Friday, 30 October 2015

'I walked in Elen's shoes...'

I love my intelligent readers and it is always a delight to read
their reviews. So I could not resist sharing with you a new five star Amazon review from JMG.

***** The Pathfinder by Wendy Robertson. An evocative novel of a rarely researched time in history. An excellent read.,October 29, 2015

The Pathfinder (Kindle Edition)

What a treat! I have long been an aficionado of historical fiction, delighting in the sensation of living in another time and place. The Pathfinder transported me to a world of otherness, a world permeated by myths and mysteries, a world with vastly differing constructs of reality. Within this well researched novel I glimpsed not only the land of my forefathers but the people who populated it, people who came to life as they lived and loved in a country I know well but within a historical context I barely understood. Wendy Robertson is to be congratulated on her diligent research of a less well known era of British history, alongside her capacity to take the reader from a daily world dominated by scientific concepts of the 21st century to the magical ethos permeating pre and post Roman Britain. I walked in Elen's shoes. I observed through her eyes, I empathized with her feelings - all thanks to the skill of the writer.

Thank you JMG. And thank you from Elen, for walking in her Celtic shoes.   

Walk in Elen's shoes. Read the novel

Monday, 26 October 2015

Houses As Inspiration

 Houses can  be very inspiring.They can sometimes become characters in fiction. I think of my favourite Daphne Du Maurier’s Manderley. My own Victorian house has featured - in disguise  - in several of my novels. My novel The Lavender House was inspired by a very unusual house in North London, And my novel Writing at the Maison Bleue was set in a
house inspired by a house I know very well in Agde France.

In Paperback 

And on Kindle 

So I was delighted when my friend Kathleen Jones emailed me about a poem saying 'I came across this poem in the Poetry Review (summer issue I've only just opened!)  and immediately thought of you.  It has a lovely, elegiac feel and resonates with your novel.  So I thought I'd send it.'

 So for you, here is an extract from Graham Mort’s Poem. (Read all of it in The summer issue of The Poetry Review).

La Maison Bleue

Before I died, we rented a blue house
on a narrow street that twisted down 
to a river bridge's leaping arch.

The house had photographs of a family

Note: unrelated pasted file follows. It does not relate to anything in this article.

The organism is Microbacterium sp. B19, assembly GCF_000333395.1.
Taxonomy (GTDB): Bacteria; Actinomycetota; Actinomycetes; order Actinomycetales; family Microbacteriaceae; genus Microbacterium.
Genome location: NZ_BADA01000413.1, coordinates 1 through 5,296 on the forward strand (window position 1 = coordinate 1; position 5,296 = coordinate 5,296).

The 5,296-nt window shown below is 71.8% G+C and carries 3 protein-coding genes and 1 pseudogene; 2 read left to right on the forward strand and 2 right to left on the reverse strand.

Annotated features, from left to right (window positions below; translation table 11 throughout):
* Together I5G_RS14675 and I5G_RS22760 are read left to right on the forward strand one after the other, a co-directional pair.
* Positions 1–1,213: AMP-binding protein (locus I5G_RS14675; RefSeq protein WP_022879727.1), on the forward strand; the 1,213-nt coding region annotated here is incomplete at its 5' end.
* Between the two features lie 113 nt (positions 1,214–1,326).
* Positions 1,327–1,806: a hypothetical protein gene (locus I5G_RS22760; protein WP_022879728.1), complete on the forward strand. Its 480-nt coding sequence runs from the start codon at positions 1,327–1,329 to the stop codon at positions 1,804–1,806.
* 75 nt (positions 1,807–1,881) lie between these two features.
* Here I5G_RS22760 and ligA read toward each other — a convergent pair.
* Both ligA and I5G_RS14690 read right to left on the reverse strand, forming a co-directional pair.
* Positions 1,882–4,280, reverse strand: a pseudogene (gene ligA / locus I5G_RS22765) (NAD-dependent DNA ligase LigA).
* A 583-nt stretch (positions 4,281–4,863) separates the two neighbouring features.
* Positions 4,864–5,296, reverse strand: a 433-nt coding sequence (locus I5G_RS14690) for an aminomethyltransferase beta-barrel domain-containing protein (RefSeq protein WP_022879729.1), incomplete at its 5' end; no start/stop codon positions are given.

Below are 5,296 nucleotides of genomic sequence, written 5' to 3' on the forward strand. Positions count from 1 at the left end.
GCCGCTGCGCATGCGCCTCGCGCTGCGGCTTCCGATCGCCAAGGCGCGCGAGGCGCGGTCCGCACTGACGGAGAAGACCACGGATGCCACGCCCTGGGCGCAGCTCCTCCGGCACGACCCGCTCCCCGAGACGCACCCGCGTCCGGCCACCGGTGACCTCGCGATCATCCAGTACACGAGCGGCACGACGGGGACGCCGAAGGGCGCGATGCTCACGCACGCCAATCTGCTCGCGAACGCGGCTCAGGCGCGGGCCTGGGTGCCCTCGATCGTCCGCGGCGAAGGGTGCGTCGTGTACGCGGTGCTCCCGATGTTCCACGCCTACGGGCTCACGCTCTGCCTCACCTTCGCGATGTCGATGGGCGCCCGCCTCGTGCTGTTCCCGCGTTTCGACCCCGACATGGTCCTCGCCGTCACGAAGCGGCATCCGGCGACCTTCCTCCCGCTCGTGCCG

just like mine: the parents happy back 
in time, looking sideways to the future,

© Graham Mort (See link below)

You can read all of this great poem in the Summer Issue of the Poetry Review.

And here, from Writing at the Maison Bleue, is the first time Francine sees  my own  Maison Bleue:


... The Maison Bleue is half massive old stone and half rendered, peeling plaster; its garden sprawls down to plane trees that line the Canal du Midi. The window shutters are pale blue, framed in dusty white. There are nine windows – two on each side of the door on the ground floor, two on the first and second floors and one at the top under the white-painted arch of the roof. All of them, even the small one at the top, have narrow balconies. On the rendered walls the pale blue paint is dusty and peeling and quilted with dozens of cracks, gauzy as spider’s webs…
        When we reach the old woman’s salon it’s completely bare except for one great armoire with glittering mirrored doors and a long narrow buffet table against a wall.  Thick curtains seal out the sun. My nose itches with the faint smell of disinfectant covering something much worse: something to do with age and failing senses. The walls, though, are newly painted in a white that’s slightly off, like the skin on top of milk that’s been boiled and left.  
         Aurélie  flicks a switch, flooding the room with cold, white light.  She nods with such vigour that a strand of hair escapes from her severe chignon. ‘Electricity.’ she beams, ‘thanks to those Boches who stole this place in the war. Still works. That’s something, is it not, whatever other nasty things happened here in those days?’ She sets about opening all the tall windows and the clean warm air of the morning seeps into the room, chasing away the foetid evidence of its last occupant.
We check out the other large salon and move onto the big square kitchen with its two great dressers, its one square Formica topped table, its one small stove, something begins to gnaw away at me, like hunger at the pit of your stomach. I am hungry for this house. Hungry! Just as once I was hungry for the Foxe house.